Cisco’s stance hardened further with a blog post from Ned Hooper, chief strategy officer and senior VP at Cisco. He not only asserted that the offer was fair, but he pointed out the risks as well as the rewards associated with Cisco’s proposed Tandberg acquisition.

He also mentioned that, while Cisco saw potential riches in video collaboration — a $34-billion opportunity, according to Cisco — most collaboration today was done with voice technologies. Tandberg doesn’t offer voice collaboration, but Polycom — Tandberg’s primary rival in videoconferencing systems — does. Hint, hint, wink, wink, and nudge, nudge.

So, did Hooper’s blunt words and implicit warnings have the desired effect? Did Tandberg’s dissident shareholders, who don’t appear to have a white-knight bidder waiting in the wings to top Cisco’s offer, fold their tents and reluctantly acquiesce to Cisco’s demands that they just take the proffered money and go away?

Not quite.

Reuters reported late yesterday that investment adviser OppenheimerFunds, on behalf of funds and accounts owning a 5.78 percent stake in Tandberg, said it will not agree to sell the shares it manages to Cisco at the current offer price.

Never one to cut off its nose to spite its face, OppenheimerFunds also said it remains open to improved offers from Cisco or from anybody else who wants to pay to play with Tandberg.

As a result of OppenheimerFunds’ declaration of intent, Tandberg shareholder opposition to the Cisco acquisition has grown. Investors owning as much as 30 percent of Tandberg’s shares are now telling Cisco to reach into its prodigious reserves of foreign cash to get this deal done at a higher price.

Endorsed wholeheartedly by Tandberg’s board of directors, the deal must be approved on or before November 9 by those possessing at least 90 percent of Tandberg’s shares. As it stands, with just four days on the calendar remaining, Cisco seems a long way from that goal.

It seemed unthinkable when Cisco announced its intention to acquire Tandberg at the beginning of October, but this deal could unravel completely.

Just after Cisco made its offer, I was mildly surprised that Cisco walked into a hornet’s nest of significant minority-shareholder dissent at Tandberg, but I felt the networking giant would soon manage a dignified, quiet resolution, perhaps boosting the offer marginally, albeit reluctantly. From Cisco’s perspective, such an outcome wouldn’t have been ideal — it sets a bad precedent, after all — but it would have been better than the dilemma it faces today.

Cisco has backed itself into a corner at Tandberg, and now its only options are backing down, backing away from the table, or considering an alternative transaction involving Polycom, a fit that would be less complementary than Tandberg.

How did it get to this point? How did Cisco misread the investor situation so badly at Tandberg? Did it rely too much on Tandberg’s board, not doing its own due diligence into the composition and constitution of critical shareholding blocs at the Norwegian company?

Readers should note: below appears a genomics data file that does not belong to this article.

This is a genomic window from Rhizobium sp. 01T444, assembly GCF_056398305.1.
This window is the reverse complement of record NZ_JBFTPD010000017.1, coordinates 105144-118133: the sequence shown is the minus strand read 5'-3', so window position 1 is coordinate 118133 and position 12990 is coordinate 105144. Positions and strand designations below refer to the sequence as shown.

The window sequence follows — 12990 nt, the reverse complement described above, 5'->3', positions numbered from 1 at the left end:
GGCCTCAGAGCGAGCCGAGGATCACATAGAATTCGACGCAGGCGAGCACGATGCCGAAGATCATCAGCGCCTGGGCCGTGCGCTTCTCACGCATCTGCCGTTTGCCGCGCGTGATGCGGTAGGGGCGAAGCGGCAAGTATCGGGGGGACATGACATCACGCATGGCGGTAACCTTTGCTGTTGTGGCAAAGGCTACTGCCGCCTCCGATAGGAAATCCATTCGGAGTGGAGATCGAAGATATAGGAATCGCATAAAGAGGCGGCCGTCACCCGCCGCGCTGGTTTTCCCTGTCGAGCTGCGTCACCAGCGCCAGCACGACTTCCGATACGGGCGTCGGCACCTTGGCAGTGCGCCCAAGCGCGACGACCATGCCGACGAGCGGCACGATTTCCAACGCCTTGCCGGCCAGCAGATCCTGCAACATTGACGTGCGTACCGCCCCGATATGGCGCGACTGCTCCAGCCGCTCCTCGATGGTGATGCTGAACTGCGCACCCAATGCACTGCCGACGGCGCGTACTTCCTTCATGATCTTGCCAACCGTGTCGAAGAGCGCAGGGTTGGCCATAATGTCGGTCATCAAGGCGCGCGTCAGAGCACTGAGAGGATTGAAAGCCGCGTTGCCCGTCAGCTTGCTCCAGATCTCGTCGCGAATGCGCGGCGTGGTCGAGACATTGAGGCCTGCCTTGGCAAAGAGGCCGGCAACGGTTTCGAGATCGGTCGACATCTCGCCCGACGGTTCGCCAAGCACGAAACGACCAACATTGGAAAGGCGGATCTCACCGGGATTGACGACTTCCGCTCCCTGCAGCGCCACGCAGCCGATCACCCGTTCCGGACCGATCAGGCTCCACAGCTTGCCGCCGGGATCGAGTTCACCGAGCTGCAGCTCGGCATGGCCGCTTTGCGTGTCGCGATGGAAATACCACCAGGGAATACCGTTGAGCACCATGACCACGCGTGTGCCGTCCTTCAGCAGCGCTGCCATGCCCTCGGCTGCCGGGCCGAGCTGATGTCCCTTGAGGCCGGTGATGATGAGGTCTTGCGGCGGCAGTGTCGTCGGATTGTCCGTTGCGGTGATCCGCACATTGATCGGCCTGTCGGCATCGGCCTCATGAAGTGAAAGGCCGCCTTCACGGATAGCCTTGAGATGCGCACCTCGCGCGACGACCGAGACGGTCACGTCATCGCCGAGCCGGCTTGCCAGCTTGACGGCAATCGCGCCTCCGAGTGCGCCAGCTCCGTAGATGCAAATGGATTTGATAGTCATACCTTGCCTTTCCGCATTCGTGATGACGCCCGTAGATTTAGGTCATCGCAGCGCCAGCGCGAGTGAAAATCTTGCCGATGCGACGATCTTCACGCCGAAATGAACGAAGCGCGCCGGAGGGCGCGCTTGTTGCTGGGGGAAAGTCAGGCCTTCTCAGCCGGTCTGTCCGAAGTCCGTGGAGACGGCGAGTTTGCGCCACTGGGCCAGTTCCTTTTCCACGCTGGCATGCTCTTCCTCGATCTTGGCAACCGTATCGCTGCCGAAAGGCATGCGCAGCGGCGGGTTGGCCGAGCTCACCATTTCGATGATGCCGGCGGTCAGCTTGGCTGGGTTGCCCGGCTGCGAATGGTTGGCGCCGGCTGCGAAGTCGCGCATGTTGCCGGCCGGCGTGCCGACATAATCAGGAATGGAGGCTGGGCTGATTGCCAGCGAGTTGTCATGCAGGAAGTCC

For a great many years, Cisco was an acquisition machine, conceiving and executing deals as fluidly and seamlessly as any company on the planet. Regardless of the eventual outcome, that’s not what happened at Tandberg.

Instead, something went wrong, practically from inception. What we must ask ourselves is whether this was an anomalous exception — resulting from Cisco’s first attempt to buy a large, public company based in Europe — or whether it’s a portent of more trouble ahead.

Cisco Takes Harder LIne with Dissident Tandberg Shareholders

At this point, only those within Cisco’s inner sanctum know whether the company will stick to its guns and refuse to negotiate with dissident Tandberg shareholders who stand in the way of the networking giant’s $3-billion acquisition of the Norway-based videoconferencing-systems vendor.

The latest salvo in the gamesmanship standoff was fired in a blog post from Ned Hooper, chief strategy officer and senior vice president of the consumer business at Cisco. Seeming a bit peeved at “significant speculation and rumor in the media” regarding Cisco’s pending offer to acquire Tandberg, Hooper seized the moment to stress that there are risks, as well as rewards, associated with a Cisco acquisition of Tandberg.

Hooper makes his case by first asserting that Cisco made a fair offer for Tandberg. Then, he cites the risks associated with the deal, including integration of a large European public company — unprecedented for Cisco — as well as the “overall integration complexity associated with engineering and sales spread across both Norway and the UK.” Another risk he mentions are onerous currency-exchange rates.

He then puts these cards on the table:

The bottom line is that Cisco will always act with fiscal prudence. The collaboration market is a $34 billion dollar opportunity where voice is currently the largest application. We believe that video will become the core of the collaboration market, but, it will require substantial innovation and investment to drive this market transition. We’ve already seen increased competition for the traditional video players in the market, as broad based collaboration vendors increasingly focus on video. For all these reasons we believe the time is right for Cisco and Tandberg to come together to help accelerate global adoption of collaboration technology through interoperable, standards-based products. However, no acquisition should be pursued or completed if it runs counter to the broader principles of prudence and financial fairness.